Birders from around the world head to Duluth's Hawk Ridge
Janelle Long directs this world-famous Duluth birding destination. Hawk Weekend Festival is Sept. 20-22.
Janelle Long was walking up to the bird counting platform at Hawk Ridge when a sharp-shinned hawk fluttered by, alternately flapping then soaring, maybe looking for a little songbird to munch on.
While many hawks prefer a tail wind on their migration south, the sharp-shins don’t seem to care as much, and this one was flying through the teeth of a cold, easterly blow off Lake Superior.
“For a lot of the raptors that soar, westerly or even northerly winds are definitely the best days for sheer numbers of birds here,” said Long, the only full-time executive director Hawk Ridge Bird Observatory has ever had. “But for some species, you can actually get birds down closer on days with an east wind or even south wind. … Unless it’s pouring rain or super foggy, there's always something flying here this time of year.”
Even on this “slow” day for migration, some 109 sharp shins flew over here, as did 26 bald eagles (and 171 blue jays; every bird gets counted). Already thousands of birds have been counted this fall with tens of thousands more coming over the next few weeks. Some 76,000 raptors fly over this spot each autumn, on average, along with thousands of other birds — waterfowl, songbirds, crows, owls and more — many of them skirting above Duluth’s hills as they avoid flying over Lake Superior.
And that’s why Hawk Ridge has become one of the premier birding spots in North America. While still a best-kept secret from many Northlanders, Hawk Ridge is a destination for birders worldwide, with visitors from places such as Ghana, Norway and Japan as well as nearly every state in the U.S.
Annual visitors to Hawk Ridge — the biggest rush over a few weeks each autumn — are estimated at over 18,000 people now, up from about 7,000 when Long first took her post in 2007. There’s a seasonal staff now of more than 20 people, including bird counters and bird banders, public outreach and education staff. The budget has topped $200,000 annually. And for the first time, this year Hawk Ridge Nature Area received some of Duluth’s city tourism sales tax revenue, $20,000, a testament to how many people it draws into town.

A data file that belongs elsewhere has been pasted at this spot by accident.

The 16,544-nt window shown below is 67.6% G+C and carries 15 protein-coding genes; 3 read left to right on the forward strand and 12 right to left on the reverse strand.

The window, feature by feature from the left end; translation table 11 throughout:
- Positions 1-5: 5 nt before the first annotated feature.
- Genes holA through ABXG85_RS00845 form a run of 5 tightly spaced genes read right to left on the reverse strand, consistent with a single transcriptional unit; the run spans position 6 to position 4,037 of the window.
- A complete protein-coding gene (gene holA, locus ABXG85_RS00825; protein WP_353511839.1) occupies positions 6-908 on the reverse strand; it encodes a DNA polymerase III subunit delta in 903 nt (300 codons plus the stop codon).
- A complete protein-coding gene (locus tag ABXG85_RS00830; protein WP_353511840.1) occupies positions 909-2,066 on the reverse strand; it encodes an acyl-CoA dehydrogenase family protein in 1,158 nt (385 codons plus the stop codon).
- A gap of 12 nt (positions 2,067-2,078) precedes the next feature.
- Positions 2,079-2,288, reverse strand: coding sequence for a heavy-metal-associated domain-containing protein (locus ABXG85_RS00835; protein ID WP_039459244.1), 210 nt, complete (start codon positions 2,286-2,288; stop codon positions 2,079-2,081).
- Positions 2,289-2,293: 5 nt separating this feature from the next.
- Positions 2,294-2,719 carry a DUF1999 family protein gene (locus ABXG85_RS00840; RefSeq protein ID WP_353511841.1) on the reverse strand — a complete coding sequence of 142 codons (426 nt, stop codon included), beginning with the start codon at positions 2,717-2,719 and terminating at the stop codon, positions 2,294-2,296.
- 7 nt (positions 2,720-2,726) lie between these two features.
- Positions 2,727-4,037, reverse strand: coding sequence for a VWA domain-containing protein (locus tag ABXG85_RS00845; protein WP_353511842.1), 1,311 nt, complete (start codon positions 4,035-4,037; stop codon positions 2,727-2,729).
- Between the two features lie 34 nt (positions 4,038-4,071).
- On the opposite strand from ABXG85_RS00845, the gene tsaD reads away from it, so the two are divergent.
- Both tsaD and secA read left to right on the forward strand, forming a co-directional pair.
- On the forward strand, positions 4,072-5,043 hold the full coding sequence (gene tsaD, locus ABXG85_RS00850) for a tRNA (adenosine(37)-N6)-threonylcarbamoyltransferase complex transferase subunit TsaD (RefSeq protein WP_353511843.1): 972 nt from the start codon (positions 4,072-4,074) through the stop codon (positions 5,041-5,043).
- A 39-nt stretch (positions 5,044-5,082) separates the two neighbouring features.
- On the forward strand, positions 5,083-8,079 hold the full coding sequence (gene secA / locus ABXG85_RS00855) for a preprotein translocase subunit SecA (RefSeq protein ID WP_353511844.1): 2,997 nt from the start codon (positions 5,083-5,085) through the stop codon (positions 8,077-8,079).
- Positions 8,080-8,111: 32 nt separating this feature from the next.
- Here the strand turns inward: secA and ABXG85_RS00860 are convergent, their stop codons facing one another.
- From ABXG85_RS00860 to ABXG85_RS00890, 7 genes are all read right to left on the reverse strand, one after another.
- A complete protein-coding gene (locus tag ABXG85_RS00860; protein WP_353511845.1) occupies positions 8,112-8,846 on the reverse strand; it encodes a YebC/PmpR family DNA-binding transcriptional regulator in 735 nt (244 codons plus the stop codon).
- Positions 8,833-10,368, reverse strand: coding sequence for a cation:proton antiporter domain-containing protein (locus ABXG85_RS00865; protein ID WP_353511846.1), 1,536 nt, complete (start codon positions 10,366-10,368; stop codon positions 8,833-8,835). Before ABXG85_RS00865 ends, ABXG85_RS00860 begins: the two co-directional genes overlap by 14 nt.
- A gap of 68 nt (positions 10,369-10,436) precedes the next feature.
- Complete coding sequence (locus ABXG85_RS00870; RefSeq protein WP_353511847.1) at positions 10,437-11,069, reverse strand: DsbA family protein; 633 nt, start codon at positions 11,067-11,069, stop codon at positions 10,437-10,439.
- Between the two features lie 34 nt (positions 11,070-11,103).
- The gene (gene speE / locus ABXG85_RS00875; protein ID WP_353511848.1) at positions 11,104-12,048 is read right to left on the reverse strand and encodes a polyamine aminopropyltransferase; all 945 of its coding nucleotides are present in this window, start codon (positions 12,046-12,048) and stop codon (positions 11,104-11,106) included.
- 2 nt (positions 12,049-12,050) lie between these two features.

“Our survey cards show that 80, even 85% of our visitors are from outside the area,” Long said. “And the majority of those people are coming here primarily to see birds. That’s a pretty big deal for us and for the city. This is a destination.”
Hawk Ridge also is expanding its spring programs, moving raptor watching west to Enger Tower and Thomson Hill in Duluth, where this spring they counted an all-time North American record for bald eagle migration.
When they aren’t on the hills, Hawk Ridge staff currently has an office in the old Limnology Lab off London Road along the Lester River. And they have access to the Lester-Amity Ski Chalet for use as a rainy day classroom. But Long’s long-term goal is still to have a permanent, physical presence for Hawk Ridge Bird Observatory.
On site, a covered picnic/classroom pavilion would be nice on the ridge.
“We’ll have school groups now just about every day through October. … Actually, we have some booked into November, now, too,” said Margie Menzies, Hake Ridge education director, now in her ninth year at the ridge. “We are getting school groups from all over the area. And when they come from two hours away, we have to have some place for them to go even if it’s rainy or foggy.”
Hawk Ridge supporters also are looking beyond the hilltop and a simple shelter, however. They still have an interpretive center in their dreams.
“It would be nice to have something permanent and close. Whether or not it’s appropriate for something right here, probably not. This is a nature area, after all. But somewhere close would be great,” Long said. “Some place where we would have classroom space and a gathering place for staff and a permanent” concession store for T-shirts, bumper stickers and books.